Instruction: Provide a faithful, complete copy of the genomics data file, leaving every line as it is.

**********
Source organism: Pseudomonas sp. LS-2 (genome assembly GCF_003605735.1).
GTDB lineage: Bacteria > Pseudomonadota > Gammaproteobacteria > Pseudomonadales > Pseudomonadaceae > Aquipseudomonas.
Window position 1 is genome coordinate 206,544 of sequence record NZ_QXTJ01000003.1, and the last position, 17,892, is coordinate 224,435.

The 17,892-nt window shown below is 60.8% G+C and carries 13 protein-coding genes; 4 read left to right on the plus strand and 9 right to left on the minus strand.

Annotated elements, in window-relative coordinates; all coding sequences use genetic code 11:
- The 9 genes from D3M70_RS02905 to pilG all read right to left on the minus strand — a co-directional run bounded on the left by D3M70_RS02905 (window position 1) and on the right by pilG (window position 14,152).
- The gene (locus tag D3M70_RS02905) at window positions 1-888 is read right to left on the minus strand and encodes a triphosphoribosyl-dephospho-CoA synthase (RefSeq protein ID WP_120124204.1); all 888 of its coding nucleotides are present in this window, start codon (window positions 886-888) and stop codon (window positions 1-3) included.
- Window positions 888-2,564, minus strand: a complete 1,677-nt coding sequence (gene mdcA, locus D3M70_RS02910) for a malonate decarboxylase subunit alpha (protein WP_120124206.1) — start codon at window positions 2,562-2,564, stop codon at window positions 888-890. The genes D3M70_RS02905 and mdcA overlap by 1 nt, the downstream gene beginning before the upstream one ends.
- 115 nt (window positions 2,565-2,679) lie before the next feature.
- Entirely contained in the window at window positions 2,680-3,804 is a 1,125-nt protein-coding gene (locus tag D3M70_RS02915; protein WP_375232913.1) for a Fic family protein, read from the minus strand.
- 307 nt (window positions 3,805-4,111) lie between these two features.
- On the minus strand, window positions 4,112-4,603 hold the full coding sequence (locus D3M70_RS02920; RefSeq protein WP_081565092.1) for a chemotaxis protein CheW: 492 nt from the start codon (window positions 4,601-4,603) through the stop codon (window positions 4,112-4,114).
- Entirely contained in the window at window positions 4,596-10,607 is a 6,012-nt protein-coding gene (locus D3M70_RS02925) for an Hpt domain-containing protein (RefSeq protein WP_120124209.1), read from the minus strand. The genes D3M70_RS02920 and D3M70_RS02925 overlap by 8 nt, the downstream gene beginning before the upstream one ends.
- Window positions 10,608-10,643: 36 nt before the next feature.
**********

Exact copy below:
Source organism: Pseudomonas sp. LS-2 (genome assembly GCF_003605735.1).
GTDB lineage: Bacteria > Pseudomonadota > Gammaproteobacteria > Pseudomonadales > Pseudomonadaceae > Aquipseudomonas.
Window position 1 is genome coordinate 206,544 of sequence record NZ_QXTJ01000003.1, and the last position, 17,892, is coordinate 224,435.

The 17,892-nt window shown below is 60.8% G+C and carries 13 protein-coding genes; 4 read left to right on the plus strand and 9 right to left on the minus strand.

Annotated elements, in window-relative coordinates; all coding sequences use genetic code 11:
- The 9 genes from D3M70_RS02905 to pilG all read right to left on the minus strand — a co-directional run bounded on the left by D3M70_RS02905 (window position 1) and on the right by pilG (window position 14,152).
- The gene (locus tag D3M70_RS02905) at window positions 1-888 is read right to left on the minus strand and encodes a triphosphoribosyl-dephospho-CoA synthase (RefSeq protein ID WP_120124204.1); all 888 of its coding nucleotides are present in this window, start codon (window positions 886-888) and stop codon (window positions 1-3) included.
- Window positions 888-2,564, minus strand: a complete 1,677-nt coding sequence (gene mdcA, locus D3M70_RS02910) for a malonate decarboxylase subunit alpha (protein WP_120124206.1) — start codon at window positions 2,562-2,564, stop codon at window positions 888-890. The genes D3M70_RS02905 and mdcA overlap by 1 nt, the downstream gene beginning before the upstream one ends.
- 115 nt (window positions 2,565-2,679) lie before the next feature.
- Entirely contained in the window at window positions 2,680-3,804 is a 1,125-nt protein-coding gene (locus tag D3M70_RS02915; protein WP_375232913.1) for a Fic family protein, read from the minus strand.
- 307 nt (window positions 3,805-4,111) lie between these two features.
- On the minus strand, window positions 4,112-4,603 hold the full coding sequence (locus D3M70_RS02920; RefSeq protein WP_081565092.1) for a chemotaxis protein CheW: 492 nt from the start codon (window positions 4,601-4,603) through the stop codon (window positions 4,112-4,114).
- Entirely contained in the window at window positions 4,596-10,607 is a 6,012-nt protein-coding gene (locus D3M70_RS02925) for an Hpt domain-containing protein (RefSeq protein WP_120124209.1), read from the minus strand. The genes D3M70_RS02920 and D3M70_RS02925 overlap by 8 nt, the downstream gene beginning before the upstream one ends.
- Window positions 10,608-10,643: 36 nt before the next feature.